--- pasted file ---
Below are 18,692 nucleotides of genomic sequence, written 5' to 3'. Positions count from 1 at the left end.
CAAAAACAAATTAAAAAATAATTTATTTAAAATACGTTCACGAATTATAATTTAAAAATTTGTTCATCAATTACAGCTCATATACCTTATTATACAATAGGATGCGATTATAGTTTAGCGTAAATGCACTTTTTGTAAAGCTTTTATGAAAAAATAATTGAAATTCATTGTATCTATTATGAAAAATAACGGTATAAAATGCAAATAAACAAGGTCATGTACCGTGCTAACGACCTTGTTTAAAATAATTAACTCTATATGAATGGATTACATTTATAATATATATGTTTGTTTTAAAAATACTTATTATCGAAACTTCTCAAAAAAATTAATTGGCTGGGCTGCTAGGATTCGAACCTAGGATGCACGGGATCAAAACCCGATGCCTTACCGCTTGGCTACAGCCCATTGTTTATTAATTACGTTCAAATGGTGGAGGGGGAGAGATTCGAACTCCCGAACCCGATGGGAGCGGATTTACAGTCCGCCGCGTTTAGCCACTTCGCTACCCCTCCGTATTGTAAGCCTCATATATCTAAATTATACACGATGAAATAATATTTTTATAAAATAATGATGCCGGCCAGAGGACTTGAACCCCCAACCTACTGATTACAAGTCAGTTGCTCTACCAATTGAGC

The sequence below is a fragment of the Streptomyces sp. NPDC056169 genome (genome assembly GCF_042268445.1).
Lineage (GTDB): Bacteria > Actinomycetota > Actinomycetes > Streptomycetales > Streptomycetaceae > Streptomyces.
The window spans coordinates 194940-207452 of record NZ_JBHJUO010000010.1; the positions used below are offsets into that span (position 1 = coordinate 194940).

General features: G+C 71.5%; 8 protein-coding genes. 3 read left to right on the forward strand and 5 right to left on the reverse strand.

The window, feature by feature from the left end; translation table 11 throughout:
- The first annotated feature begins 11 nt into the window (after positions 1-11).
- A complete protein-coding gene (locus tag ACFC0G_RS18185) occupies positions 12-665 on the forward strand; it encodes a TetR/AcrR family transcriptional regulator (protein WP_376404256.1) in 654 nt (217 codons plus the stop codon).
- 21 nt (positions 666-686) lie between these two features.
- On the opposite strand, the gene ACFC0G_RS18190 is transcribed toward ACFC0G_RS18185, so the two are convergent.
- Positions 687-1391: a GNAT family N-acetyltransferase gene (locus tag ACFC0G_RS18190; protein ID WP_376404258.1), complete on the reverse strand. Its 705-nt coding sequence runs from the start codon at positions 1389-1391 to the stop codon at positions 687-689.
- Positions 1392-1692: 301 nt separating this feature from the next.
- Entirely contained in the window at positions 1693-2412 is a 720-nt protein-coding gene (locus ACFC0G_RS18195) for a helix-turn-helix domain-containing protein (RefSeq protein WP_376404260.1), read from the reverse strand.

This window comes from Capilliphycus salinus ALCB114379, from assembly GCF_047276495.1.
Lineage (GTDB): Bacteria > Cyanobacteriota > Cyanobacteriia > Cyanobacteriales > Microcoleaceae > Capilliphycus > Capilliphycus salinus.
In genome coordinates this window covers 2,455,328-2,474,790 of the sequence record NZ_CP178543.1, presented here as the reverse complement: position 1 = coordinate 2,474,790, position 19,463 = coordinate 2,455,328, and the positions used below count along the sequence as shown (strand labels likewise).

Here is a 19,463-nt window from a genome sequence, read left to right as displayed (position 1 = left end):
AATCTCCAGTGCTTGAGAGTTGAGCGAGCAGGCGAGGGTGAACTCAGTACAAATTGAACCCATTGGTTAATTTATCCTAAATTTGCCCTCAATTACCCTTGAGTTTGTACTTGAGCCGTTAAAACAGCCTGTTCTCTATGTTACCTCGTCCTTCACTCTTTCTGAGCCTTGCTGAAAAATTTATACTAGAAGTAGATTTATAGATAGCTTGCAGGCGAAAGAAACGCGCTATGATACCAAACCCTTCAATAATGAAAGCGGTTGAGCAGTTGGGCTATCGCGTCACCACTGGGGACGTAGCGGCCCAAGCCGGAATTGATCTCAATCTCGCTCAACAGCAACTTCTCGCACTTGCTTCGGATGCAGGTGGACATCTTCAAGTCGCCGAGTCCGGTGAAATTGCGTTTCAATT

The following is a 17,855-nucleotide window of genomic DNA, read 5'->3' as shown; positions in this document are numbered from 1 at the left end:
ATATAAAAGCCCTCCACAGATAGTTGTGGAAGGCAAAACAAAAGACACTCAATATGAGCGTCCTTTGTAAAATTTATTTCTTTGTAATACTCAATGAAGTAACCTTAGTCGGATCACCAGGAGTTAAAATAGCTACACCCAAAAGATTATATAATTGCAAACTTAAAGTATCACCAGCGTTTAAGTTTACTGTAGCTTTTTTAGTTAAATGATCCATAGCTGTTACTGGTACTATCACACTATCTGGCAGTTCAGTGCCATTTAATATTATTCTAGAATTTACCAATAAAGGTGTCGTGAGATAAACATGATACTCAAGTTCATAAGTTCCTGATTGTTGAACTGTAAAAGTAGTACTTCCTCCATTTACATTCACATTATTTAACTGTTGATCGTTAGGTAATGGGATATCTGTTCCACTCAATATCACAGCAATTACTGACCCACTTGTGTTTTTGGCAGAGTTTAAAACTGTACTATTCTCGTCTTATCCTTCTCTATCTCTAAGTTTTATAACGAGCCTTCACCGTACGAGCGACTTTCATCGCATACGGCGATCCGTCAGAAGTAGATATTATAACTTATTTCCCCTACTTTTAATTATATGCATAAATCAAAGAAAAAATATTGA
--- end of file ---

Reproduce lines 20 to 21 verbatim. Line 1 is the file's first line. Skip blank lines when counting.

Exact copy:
The following is a 17,855-nucleotide window of genomic DNA, read 5'->3' as shown; positions in this document are numbered from 1 at the left end:
ATATAAAAGCCCTCCACAGATAGTTGTGGAAGGCAAAACAAAAGACACTCAATATGAGCGTCCTTTGTAAAATTTATTTCTTTGTAATACTCAATGAAGTAACCTTAGTCGGATCACCAGGAGTTAAAATAGCTACACCCAAAAGATTATATAATTGCAAACTTAAAGTATCACCAGCGTTTAAGTTTACTGTAGCTTTTTTAGTTAAATGATCCATAGCTGTTACTGGTACTATCACACTATCTGGCAGTTCAGTGCCATTTAATATTATTCTAGAATTTACCAATAAAGGTGTCGTGAGATAAACATGATACTCAAGTTCATAAGTTCCTGATTGTTGAACTGTAAAAGTAGTACTTCCTCCATTTACATTCACATTATTTAACTGTTGATCGTTAGGTAATGGGATATCTGTTCCACTCAATATCACAGCAATTACTGACCCACTTGTGTTTTTGGCAGAGTTTAAAACTGTACTATTCTCGTCTTATCCTTCTCTATCTCTAAGTTTTATAACGAGCCTTCACCGTACGAGCGACTTTCATCGCATACGGCGATCCGTCAGAAGTAGATATTATAACTTATTTCCCCTACTTTTAATTATATGCATAAATCAAAGAAAAAATATTGA